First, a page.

Religion in Latin America
Nearly 40% of the world’s Catholics live in Latin America, but many people in the region have converted from Catholicism to Protestantism, while some have left organized religion altogether.
The number of U.S. Catholics has grown, so why are there fewer parishes?
A recent decision by the Roman Catholic Archdiocese of New York to effectively close dozens of churches in the coming months falls in line with a larger nationwide trend of Catholic parish closures.
5 facts about evolution and religion
Are faith and belief in evolution necessarily at odds?
Young U.S. Catholics overwhelmingly accepting of homosexuality
The Roman Catholic Church signaled a more accepting stance toward gay people in a report bishops released during the Vatican’s synod on the family this week, a position already embraced by a majority of American Catholics, particularly younger adults.
Vatican synod on family highlights discord between church teachings and U.S. Catholics’ views
A Vatican synod on the family comes at a time when most American Catholics say they disagree with their church’s teachings on issues such as birth control and divorce.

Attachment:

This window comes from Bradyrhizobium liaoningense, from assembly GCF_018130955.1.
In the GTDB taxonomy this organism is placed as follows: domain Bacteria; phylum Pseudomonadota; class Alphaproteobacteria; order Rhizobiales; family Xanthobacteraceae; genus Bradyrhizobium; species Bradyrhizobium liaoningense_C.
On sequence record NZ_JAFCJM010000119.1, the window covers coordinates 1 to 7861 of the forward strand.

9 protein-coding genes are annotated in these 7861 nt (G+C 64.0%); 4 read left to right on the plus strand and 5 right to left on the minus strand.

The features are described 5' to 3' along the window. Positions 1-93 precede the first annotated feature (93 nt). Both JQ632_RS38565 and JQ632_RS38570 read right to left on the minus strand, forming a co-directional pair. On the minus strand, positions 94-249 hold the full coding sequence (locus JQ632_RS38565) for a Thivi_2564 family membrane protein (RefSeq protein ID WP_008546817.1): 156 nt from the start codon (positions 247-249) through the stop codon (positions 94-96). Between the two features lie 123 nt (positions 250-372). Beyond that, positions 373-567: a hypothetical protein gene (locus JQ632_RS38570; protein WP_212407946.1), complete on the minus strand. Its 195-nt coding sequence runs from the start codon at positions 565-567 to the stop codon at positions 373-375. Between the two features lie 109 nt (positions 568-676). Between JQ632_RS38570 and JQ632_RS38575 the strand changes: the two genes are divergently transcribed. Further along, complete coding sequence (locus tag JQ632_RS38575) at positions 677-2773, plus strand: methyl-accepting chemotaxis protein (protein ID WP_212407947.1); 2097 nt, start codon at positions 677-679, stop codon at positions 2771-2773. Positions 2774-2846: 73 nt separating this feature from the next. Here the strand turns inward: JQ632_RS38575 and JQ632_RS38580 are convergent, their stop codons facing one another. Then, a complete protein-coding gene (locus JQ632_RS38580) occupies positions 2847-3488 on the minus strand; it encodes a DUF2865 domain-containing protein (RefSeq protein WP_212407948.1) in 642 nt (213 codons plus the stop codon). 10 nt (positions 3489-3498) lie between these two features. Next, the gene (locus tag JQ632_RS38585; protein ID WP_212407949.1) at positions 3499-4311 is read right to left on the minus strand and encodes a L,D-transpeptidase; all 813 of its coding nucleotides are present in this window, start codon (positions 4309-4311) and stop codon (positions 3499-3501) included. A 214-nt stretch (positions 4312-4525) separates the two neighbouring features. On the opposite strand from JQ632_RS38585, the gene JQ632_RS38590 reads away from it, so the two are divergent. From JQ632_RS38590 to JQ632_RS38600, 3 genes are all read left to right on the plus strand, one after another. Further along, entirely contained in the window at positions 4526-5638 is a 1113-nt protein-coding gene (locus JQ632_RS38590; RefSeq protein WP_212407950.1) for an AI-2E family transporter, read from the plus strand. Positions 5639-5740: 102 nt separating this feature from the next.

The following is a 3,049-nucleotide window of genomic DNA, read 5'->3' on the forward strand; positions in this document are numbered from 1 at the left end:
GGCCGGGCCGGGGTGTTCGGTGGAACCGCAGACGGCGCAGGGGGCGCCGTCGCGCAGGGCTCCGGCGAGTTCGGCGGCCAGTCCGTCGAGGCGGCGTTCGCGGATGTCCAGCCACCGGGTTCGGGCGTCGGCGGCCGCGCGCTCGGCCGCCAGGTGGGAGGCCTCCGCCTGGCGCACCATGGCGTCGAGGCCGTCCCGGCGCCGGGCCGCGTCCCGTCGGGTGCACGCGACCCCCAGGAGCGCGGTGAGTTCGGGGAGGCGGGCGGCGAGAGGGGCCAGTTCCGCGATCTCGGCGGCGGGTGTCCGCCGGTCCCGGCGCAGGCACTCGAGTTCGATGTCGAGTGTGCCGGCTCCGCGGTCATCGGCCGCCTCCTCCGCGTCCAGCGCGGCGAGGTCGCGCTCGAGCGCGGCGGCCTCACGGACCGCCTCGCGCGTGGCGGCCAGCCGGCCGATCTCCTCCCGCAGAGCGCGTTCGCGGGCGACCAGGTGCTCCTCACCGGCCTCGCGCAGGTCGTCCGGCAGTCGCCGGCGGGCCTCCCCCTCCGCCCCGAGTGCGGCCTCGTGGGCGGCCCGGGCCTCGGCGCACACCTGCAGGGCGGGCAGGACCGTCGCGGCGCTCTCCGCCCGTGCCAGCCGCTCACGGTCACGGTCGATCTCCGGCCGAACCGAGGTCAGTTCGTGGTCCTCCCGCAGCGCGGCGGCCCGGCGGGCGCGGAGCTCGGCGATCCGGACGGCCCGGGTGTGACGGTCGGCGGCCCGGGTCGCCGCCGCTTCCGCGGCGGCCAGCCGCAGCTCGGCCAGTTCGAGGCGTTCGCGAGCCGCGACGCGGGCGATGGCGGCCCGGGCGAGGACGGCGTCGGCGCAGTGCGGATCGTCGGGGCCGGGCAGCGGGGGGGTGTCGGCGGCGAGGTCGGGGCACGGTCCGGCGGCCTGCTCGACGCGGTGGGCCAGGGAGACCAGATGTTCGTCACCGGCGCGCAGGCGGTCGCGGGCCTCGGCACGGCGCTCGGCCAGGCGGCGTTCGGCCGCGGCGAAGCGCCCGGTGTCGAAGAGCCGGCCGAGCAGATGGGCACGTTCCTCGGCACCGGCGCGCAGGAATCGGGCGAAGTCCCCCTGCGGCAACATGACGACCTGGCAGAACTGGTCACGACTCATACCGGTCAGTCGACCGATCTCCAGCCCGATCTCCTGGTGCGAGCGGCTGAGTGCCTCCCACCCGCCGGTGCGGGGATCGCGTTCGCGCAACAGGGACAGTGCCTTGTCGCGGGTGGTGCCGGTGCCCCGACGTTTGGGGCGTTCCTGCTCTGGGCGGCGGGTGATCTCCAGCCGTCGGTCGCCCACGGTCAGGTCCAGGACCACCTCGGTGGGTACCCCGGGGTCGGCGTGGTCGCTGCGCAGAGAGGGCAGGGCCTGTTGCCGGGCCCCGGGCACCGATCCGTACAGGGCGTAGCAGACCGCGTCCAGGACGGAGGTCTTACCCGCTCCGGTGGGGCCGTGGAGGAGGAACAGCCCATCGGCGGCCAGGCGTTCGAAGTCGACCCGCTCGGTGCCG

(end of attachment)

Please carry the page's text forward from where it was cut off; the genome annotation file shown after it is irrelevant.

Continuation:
National Congregations Study finds more church acceptance of gays and lesbians
A new survey of American religious congregations finds that in recent years, more churches have become welcoming to openly gay and lesbian couples.
U.S. nuns face shrinking numbers and tensions with the Vatican
The total number of nuns, also called religious sisters, in the United States has fallen from roughly 180,000 in 1965 to about 50,000 in 2014 – a 72% drop over those 50 years.
How many people of different faiths do you know?
A Pew Research Center survey shows how many people in religious groups know other people of different religions.
U.S. evangelical Christians are chilly toward atheists – and the feeling is mutual
U.S. Christians, as a whole, express negative feelings toward atheists, and the chilliness is reciprocated, according to a Pew Research survey on how Americans rate eight religious groups.
How Religious Groups View One Another
When asked to rate religious groups on a “feeling thermometer” ranging from 0 to 100, Americans rate Jews, Catholics and evangelical Christians warmly and atheists and Muslims more coldly.